If you and your spouse were previously married and then divorced, and your remarriage includes children from those relationships, the odds are against your blended family. In the United States, divorce rates are around 45 percent for first marriages, which is frightening enough; the divorce rate for a blended family is over 60 percent, rising to over 70 percent for third marriage blended families.
Invest in your relationship
How can you avoid being one of the statistics? First of all, recognize that relationships take effort. It is easy to take your partner, the one you promised to love and to cherish, for granted. You love this person and know they love you, but sometimes forget your promise to cherish. As time together passes, you fail to notice and appreciate things that were once special. You forget to take time to do the little things he or she loved for you to do. You stop having sex as often, or even let it become a routine event. You stop being grateful for every day you have together. Given the added stressors of blended family life, making sure your relationship gets the care it deserves is vital.
Communication is key in a step family
While there are many different reasons relationships fail, a lack of communication is sure to make them worse. The problem with blended family relationships is that one or both partners may feel as if they have been there, heard that, done that before, and with disastrous results. With so much on the line, it is a good idea to review good communication skills and make a commitment to use them for the betterment of your relationship.
Blended families need to talk about money
Conflicts over money management are a common complaint. Do not allow money matters be a problem Even if you keep separate bank accounts, keep a common household budget, and work at it together. If one or both of you pay or receive child support payments, keep the other informed and in the loop when changes occur or problems arise. Above all, do not keep secrets.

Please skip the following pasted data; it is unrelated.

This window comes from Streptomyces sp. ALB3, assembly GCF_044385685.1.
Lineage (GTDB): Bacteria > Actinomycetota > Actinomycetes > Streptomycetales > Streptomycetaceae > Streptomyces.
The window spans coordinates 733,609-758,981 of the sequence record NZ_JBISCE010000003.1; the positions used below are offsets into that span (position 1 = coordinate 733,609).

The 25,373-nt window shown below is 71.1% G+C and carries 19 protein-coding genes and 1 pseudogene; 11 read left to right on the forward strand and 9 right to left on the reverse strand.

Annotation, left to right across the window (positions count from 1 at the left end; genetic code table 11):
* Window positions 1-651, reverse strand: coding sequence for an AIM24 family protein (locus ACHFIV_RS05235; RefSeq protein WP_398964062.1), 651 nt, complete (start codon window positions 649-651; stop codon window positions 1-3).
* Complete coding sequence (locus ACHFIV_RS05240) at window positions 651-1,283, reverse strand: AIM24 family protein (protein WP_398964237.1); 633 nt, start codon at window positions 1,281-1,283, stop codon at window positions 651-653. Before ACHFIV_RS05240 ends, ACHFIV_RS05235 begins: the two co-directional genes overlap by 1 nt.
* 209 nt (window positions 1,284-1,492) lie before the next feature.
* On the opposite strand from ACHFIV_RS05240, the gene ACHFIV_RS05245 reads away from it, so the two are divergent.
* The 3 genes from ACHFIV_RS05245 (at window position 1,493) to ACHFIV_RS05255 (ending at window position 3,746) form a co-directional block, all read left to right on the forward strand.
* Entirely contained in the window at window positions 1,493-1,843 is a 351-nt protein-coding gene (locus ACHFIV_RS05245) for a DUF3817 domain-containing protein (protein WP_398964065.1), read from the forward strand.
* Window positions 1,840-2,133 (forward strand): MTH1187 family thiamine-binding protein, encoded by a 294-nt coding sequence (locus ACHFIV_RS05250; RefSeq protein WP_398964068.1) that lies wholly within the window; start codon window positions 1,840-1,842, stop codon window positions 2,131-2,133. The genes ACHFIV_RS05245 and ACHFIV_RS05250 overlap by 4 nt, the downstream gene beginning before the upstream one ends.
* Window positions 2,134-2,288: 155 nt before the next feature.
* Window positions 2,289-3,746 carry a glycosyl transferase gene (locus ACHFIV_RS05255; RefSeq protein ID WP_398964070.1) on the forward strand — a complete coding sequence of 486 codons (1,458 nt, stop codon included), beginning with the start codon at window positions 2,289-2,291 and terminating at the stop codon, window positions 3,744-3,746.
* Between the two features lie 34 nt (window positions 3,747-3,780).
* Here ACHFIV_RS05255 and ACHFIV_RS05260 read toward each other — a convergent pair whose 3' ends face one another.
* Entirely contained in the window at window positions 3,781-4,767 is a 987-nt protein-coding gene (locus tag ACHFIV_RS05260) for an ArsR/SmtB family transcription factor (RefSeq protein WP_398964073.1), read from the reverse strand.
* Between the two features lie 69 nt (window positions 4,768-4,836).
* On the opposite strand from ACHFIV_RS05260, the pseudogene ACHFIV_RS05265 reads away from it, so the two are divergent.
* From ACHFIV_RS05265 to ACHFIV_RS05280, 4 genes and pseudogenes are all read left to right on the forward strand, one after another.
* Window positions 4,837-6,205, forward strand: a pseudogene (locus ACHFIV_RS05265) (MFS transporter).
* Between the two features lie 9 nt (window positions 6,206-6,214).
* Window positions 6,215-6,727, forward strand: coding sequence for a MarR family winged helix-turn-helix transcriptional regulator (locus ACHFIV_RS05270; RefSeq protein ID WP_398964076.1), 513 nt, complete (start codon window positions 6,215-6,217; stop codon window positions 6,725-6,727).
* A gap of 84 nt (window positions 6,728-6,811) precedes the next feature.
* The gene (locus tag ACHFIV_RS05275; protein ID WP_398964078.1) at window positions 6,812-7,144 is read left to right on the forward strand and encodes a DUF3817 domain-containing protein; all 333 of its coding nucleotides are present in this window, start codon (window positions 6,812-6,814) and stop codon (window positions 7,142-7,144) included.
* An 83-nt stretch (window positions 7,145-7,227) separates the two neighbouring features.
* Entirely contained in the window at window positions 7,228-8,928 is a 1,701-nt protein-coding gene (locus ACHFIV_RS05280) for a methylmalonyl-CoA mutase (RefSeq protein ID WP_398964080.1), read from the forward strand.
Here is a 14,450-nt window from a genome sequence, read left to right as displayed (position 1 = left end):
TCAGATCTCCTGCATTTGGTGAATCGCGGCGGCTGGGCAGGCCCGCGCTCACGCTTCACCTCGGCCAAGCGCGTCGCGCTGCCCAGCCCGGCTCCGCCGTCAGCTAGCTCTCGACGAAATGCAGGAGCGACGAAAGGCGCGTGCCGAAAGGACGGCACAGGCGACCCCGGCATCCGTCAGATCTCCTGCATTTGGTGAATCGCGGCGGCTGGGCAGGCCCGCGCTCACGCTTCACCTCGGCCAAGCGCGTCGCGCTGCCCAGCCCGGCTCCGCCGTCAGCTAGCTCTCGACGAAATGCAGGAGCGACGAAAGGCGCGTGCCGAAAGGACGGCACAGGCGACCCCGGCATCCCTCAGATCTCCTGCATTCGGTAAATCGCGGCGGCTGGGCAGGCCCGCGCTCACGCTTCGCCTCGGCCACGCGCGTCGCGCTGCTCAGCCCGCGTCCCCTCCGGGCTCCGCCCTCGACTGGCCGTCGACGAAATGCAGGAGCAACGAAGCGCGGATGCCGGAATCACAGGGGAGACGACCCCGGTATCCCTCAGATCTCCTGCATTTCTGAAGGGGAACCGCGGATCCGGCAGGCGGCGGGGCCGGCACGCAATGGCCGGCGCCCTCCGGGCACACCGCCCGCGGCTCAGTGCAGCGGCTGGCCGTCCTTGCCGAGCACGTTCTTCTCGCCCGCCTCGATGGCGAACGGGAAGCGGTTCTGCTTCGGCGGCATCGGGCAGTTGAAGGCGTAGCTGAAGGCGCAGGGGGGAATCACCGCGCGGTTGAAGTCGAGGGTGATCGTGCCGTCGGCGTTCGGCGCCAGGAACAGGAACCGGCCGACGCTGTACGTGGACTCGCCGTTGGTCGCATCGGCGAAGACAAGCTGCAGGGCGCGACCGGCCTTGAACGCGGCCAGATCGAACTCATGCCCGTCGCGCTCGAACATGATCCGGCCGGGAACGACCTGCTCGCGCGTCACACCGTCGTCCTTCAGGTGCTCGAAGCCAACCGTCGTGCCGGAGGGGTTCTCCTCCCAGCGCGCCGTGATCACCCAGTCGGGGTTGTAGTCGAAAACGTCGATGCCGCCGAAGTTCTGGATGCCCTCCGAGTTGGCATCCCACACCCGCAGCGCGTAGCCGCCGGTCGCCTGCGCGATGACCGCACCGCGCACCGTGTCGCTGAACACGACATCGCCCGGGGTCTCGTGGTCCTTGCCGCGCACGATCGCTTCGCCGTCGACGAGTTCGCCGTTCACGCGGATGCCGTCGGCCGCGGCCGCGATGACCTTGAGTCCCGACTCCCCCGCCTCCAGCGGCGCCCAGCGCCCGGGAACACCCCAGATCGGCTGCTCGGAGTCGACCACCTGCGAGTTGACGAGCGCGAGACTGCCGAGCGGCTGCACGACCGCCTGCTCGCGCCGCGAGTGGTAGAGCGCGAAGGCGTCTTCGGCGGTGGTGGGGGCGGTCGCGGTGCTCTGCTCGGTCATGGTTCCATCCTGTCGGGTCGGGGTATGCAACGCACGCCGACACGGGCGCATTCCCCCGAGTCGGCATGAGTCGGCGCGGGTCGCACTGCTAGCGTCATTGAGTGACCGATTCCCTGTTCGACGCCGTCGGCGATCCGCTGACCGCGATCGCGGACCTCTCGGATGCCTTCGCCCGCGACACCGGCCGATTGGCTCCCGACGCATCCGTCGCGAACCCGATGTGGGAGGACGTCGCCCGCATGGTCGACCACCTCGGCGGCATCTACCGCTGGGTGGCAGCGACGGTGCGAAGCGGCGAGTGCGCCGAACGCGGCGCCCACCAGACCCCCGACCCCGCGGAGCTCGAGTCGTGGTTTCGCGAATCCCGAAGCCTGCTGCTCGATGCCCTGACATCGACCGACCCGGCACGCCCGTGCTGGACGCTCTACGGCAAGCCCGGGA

Talk to your spouse about annoyances
If your spouse habitually does something that annoys you, speak up. Annoyances, when pushed aside, have a tendency to build up until they reach a critical mass and erupt in a negative way. Make time to talk, even about small things, so that when you discuss important matters you do not have to first slog through or tiptoe around them. Do not allow fear of conflict over difficult subjects keep you from talking.
Talk about parenting and co-parenting issues
If you think your step kids are behaving in ways you do not support, talk it over with your partner. If your step kids speak disrespectfully to you or otherwise break house rules, speak up. Speak up to them, immediately; speak up to your spouse and ask him or her to underscore your insistence on respectful treatment.
Talk about everything
If you do not tell your spouse how you feel, you cannot expect him or her to know, understand, or care. Do not hesitate to talk about issues with either of the ex-spouses, former families-in-law, or any other subjects you think might cause confrontation. When you and your spouse practice confrontation that is not hurtful or aggressive, problems are quickly solved.
Successful communication in your step family
Before approaching your partner to discuss a tricky issue, take time to put your thoughts into words that neither attack nor place blame. Describe how a situation makes you feel rather than detailing what your partner is doing wrong. Be sure to give your partner time to listen and to respond. If your spouse feels uncomfortable talking about feelings, it may help to read about differences between men and women, especially as they relate to communication. If you and your spouse have difficulty talking things over, try not to take it personally, and do what you can to understand his or her point of view. Look at your timing; is there a convenient or peaceful time during the day to bring up difficult issues? Ask for a specific, short commitment of time. Even the most reluctant talkers are more apt to agree to a difficult talk if they know it has a time limit.
Effective communication between the managing partners of a blended family is vital not only to the success of the blended family, it is vital to the success of their relationship. Working together, you and your spouse can manage your blended family and your marriage.
Filed under: Blended and step family
Like this post? Subscribe to my RSS feed and get loads more!